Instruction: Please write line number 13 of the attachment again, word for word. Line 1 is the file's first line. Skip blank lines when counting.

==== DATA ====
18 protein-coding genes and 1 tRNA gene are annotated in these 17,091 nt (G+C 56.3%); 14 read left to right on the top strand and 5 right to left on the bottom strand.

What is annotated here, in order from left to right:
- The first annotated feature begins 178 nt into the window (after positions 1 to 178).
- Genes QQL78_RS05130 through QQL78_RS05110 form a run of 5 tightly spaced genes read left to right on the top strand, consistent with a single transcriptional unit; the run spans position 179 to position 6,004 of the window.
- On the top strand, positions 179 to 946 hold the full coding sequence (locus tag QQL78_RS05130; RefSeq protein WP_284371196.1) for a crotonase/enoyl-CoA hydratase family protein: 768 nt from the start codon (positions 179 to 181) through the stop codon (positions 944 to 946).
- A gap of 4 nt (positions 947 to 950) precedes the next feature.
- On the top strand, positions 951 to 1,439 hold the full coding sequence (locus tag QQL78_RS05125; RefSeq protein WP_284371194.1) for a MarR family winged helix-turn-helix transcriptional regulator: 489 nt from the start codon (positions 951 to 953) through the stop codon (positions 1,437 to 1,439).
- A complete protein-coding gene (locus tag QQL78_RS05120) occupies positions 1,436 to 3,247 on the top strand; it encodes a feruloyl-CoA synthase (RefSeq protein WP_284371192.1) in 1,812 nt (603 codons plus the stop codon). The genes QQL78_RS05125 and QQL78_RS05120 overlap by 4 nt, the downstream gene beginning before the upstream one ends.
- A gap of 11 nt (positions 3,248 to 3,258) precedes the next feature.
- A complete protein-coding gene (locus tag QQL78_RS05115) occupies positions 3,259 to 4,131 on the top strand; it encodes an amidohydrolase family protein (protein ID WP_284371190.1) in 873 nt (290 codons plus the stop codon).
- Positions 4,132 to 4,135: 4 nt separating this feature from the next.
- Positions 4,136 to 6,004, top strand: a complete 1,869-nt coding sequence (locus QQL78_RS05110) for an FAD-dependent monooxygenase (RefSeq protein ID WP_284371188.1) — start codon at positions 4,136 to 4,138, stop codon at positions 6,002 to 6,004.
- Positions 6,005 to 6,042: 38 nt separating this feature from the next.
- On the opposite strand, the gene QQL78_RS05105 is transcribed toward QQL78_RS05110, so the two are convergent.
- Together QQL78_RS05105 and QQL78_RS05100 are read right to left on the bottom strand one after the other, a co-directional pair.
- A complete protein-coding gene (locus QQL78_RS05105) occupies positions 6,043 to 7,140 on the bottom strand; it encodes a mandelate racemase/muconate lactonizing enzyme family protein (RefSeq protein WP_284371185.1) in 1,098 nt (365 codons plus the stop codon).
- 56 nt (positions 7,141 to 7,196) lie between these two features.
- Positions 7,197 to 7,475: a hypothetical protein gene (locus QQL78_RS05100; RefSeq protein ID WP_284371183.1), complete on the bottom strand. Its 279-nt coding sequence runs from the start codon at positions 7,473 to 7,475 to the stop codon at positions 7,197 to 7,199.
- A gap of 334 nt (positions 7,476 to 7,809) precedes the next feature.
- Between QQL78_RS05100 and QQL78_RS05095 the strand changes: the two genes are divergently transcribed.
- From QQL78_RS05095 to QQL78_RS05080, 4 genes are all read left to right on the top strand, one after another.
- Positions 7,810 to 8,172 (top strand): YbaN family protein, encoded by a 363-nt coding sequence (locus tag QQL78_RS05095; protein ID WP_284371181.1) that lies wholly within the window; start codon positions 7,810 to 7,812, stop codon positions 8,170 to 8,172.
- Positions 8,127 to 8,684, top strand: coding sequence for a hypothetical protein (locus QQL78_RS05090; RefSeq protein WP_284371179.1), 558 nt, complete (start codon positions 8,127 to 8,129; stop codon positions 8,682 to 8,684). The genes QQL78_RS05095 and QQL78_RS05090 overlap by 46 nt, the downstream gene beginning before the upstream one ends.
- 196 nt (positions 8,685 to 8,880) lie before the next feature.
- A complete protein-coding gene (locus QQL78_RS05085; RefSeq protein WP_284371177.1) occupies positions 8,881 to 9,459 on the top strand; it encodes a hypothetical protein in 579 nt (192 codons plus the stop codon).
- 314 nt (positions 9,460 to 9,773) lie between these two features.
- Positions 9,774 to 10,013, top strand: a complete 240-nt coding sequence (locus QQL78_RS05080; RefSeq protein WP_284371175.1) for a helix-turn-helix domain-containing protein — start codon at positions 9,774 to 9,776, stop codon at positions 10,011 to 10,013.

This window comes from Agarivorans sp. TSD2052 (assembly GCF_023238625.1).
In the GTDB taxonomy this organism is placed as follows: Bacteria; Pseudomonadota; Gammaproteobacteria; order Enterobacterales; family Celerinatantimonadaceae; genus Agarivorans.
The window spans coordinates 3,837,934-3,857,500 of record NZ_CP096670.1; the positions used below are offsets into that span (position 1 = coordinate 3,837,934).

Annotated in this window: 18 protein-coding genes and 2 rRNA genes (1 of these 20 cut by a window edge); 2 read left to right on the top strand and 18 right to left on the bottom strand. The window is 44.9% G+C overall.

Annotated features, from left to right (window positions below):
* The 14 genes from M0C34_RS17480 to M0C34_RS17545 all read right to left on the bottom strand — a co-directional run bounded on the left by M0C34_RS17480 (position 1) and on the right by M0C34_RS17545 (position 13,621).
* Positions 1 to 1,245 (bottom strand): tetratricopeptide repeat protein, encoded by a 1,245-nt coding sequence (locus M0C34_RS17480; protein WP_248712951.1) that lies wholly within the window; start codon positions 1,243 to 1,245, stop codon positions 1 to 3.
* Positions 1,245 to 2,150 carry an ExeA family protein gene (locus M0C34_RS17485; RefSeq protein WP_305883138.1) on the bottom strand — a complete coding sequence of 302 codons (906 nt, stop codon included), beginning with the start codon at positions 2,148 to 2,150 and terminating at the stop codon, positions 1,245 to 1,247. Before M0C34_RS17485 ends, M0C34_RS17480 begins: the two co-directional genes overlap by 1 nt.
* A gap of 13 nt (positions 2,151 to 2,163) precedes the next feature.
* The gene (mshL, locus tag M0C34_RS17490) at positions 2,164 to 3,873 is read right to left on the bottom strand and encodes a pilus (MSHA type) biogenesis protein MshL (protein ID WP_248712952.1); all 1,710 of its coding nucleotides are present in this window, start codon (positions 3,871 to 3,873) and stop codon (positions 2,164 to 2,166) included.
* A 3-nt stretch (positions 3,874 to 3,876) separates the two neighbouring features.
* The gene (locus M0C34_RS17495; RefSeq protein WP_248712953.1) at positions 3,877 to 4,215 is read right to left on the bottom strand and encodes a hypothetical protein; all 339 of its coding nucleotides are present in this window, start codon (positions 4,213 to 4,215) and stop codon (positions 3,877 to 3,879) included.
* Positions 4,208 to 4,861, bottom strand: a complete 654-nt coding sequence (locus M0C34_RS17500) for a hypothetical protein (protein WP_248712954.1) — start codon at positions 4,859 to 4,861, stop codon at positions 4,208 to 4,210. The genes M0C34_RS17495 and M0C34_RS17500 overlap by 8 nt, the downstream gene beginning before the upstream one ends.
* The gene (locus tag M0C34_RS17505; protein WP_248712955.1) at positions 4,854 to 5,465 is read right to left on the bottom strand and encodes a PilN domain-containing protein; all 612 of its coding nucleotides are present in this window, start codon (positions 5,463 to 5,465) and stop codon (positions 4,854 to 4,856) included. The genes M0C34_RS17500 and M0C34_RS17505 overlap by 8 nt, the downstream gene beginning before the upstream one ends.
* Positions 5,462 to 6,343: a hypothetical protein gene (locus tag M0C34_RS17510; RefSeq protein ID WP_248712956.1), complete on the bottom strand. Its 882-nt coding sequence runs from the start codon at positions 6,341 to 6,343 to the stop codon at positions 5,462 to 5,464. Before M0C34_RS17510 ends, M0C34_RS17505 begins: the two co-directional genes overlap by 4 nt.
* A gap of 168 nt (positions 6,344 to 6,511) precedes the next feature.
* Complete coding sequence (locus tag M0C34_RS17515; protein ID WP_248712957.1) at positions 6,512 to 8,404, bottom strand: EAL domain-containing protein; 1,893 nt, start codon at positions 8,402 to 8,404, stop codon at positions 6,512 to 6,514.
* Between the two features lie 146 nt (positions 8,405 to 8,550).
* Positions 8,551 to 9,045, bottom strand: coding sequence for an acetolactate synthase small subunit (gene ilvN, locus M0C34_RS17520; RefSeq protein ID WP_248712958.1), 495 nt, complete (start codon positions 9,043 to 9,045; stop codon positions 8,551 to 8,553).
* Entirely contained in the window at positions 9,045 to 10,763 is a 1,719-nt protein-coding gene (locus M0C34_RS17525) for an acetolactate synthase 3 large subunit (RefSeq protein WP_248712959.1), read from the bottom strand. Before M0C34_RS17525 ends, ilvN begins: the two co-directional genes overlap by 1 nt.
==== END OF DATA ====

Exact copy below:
- Positions 6,005 to 6,042: 38 nt separating this feature from the next.